R.J. Kate et al. 2005. Learning to Transform Natural to Formal Languages. Proceedings of AAAI 2005, page 825-830. T. Kudo, Y. Matsumoto. A Boosting Algorithm for Classification of Semi-Structured Text. In proceeding EMNLP 2004. J. Lafferty, A. McCallum, and F. Pereira. 2001. Conditional random fields: Probabilistic models for segmenting and labeling sequence data. In Proc. of ICML 2001.


This paper presents a structured support vector machine ensemble model for semantic parsing problem by employing it on the corpus of sentences and their representation in logical form. We also draw a novel SSVM ensemble model in which the forming ensemble strategy is based on a selection method on various parameters of SSVM, and the aggregation method is based on a switching model using subtrees mined from the outputs of a SSVM ensemble model. Experimental results show substantially that the proposed ensemble model is better than the conventional ensemble models for SSVM. It can also effectively improve the performance in term of precision and recall in comparison with previous works.

D.C. Manning and H. Schutze. 1999. Foundation of Statistical Natural Language Processing. Cambridge, MA: MIT Press. L.S. Zettlemoyer and M. Collins. 2005. Learning to Map Sentences to Logical Form: Structured Classification with Probabilistic Categorial Grammars. In Proceedings of UAI, pages 825â&#x20AC;&#x201C;830. I. Tsochantaridis, T. Hofmann, T. Joachims, and Y. Altun. 2004. Support Vector Machine Learning for Interdependent and Structured Output Spaces. In proceedings ICML 2004. V. Vapnik. 1995. The Nature of Statistical Learning Theory. Springer, N.Y., 1995.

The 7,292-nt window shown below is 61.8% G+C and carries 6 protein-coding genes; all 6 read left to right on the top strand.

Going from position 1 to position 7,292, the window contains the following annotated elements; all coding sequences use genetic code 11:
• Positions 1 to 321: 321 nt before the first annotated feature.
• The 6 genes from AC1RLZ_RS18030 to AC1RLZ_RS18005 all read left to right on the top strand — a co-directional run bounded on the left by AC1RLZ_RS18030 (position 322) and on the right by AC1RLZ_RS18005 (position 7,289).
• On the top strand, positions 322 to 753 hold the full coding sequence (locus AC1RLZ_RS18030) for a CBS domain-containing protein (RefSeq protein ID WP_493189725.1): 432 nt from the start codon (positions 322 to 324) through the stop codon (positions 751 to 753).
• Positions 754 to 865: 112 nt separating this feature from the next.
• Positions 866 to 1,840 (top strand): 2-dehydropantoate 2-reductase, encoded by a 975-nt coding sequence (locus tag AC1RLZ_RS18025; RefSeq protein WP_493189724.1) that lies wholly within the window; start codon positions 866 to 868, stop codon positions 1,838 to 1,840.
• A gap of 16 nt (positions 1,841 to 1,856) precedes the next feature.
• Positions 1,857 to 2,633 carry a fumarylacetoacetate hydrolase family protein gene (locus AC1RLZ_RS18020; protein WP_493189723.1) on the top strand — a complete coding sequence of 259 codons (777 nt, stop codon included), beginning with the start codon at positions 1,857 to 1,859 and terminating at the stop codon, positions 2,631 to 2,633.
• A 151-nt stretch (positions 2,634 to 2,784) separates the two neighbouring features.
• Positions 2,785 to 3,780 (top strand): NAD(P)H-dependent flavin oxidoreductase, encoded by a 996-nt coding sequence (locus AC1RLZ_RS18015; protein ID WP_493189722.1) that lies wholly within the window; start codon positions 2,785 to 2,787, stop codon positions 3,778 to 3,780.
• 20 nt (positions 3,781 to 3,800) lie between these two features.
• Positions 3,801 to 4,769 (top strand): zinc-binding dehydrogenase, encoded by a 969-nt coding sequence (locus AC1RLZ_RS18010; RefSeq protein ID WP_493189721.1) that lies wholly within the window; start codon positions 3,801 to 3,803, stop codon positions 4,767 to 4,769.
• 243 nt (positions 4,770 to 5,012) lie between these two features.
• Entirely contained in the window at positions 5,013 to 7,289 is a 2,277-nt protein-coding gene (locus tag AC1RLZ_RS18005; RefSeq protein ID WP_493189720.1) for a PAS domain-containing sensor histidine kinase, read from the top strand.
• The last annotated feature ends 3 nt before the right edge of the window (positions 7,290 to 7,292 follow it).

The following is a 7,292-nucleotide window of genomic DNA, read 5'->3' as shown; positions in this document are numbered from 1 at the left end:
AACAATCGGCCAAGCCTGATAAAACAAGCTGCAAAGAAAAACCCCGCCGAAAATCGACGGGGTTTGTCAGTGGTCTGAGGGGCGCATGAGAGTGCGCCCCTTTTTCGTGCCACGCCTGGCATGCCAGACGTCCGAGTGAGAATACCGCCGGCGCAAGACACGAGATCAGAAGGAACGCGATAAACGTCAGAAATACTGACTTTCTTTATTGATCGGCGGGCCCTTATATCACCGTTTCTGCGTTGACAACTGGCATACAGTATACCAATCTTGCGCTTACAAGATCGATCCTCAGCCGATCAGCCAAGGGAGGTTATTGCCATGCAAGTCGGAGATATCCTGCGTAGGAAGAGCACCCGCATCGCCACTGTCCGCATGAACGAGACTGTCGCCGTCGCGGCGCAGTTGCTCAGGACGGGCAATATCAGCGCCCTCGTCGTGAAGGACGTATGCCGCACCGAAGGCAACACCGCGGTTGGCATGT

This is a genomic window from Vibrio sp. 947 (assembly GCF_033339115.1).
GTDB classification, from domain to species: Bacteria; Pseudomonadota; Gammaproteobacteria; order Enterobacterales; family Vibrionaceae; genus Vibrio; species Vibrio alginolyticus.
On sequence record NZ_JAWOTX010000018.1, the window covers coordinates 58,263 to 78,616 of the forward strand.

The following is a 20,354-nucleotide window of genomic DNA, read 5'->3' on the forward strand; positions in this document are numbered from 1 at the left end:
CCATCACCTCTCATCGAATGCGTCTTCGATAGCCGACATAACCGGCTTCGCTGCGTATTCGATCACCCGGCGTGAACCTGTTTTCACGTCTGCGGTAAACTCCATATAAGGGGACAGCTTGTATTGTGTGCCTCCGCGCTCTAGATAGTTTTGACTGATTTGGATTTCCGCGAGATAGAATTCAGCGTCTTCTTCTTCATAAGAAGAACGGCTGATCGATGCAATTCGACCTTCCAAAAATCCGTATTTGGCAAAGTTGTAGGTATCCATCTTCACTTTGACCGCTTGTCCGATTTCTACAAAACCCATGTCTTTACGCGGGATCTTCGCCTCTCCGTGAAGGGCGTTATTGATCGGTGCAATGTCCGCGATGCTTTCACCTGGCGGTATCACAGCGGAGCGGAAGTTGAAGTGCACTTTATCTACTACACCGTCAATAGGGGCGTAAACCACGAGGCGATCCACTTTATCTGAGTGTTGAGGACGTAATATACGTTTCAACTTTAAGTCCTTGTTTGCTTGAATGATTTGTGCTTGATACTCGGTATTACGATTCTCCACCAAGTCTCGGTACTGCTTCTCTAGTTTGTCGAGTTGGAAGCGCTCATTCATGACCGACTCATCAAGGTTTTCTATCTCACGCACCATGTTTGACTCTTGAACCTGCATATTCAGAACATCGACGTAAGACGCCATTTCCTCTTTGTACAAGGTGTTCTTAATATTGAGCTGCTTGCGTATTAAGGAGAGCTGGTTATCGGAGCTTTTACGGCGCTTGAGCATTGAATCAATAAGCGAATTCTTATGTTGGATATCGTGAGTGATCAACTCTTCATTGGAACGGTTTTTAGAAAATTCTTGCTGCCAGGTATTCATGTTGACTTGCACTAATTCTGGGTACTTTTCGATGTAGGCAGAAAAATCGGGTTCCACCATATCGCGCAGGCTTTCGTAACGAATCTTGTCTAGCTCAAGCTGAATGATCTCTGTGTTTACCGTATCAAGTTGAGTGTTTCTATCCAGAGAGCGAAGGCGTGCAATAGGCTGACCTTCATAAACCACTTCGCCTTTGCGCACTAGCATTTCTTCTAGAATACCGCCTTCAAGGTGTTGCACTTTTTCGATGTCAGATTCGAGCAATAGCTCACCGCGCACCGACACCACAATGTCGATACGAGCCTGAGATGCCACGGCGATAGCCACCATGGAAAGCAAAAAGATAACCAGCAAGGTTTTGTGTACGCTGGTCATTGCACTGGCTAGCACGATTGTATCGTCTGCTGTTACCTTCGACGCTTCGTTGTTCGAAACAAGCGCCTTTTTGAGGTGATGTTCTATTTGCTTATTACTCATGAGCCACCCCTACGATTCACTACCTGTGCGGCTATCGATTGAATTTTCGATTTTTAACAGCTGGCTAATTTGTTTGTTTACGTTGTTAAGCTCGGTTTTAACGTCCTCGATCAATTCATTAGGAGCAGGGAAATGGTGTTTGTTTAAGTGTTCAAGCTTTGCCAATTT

L.R. Tang. 2003. Integrating Top-down and Bottom-up Approaches in Inductive Logic Programming: Applications in Natural Language Processing and Relation Data Mining. Ph.D. Dissertation, University of Texas, Austin, TX, 2003.

The work on this paper was supported by a Monbukagakusho 21st COE Program.

References J. Allen. 1995. Natural Language Understanding (2nd Edition). Mento Park, CA: Benjaming/Cumming.

B. Taskar, D. Klein, M. Collins, D. Koller, and C.D. Manning. 2004. Max-Margin Parsing. In proceedings of EMNLP, 2004.

L. Breiman. 1996. Bagging predictors. Machine Learning 24, 123-140.

R.E. Schapire. 1999. A brief introduction to boosting. Proceedings of IJCAI 99

T.G. Dietterich. 2000. An experimental comparison of three methods for constructing ensembles of decision trees: Bagging, boosting, and randomization. Machine Learning 40 (2) 139-158.

M.J. Zaki. 2002. Efficiently Mining Frequent Trees in a Forest. In proceedings 8th ACM SIGKDD 2002.

M. Johnson 1999. PCFG models of linguistic tree representation. Computational Linguistics.

J.M. Zelle and R.J. Mooney. 1996. Learning to parse database queries using inductive logic programming. In Proceedings AAAI-96, 10501055.

R. Ge and R.J. Mooney. 2005. A Statistical Semantic Parser that Integrates Syntax and Semanics. In proceedings of CONLL 2005. 626

Testing a pdf file  

A random research paper

Read more
Read more
Similar to
Popular now
Just for you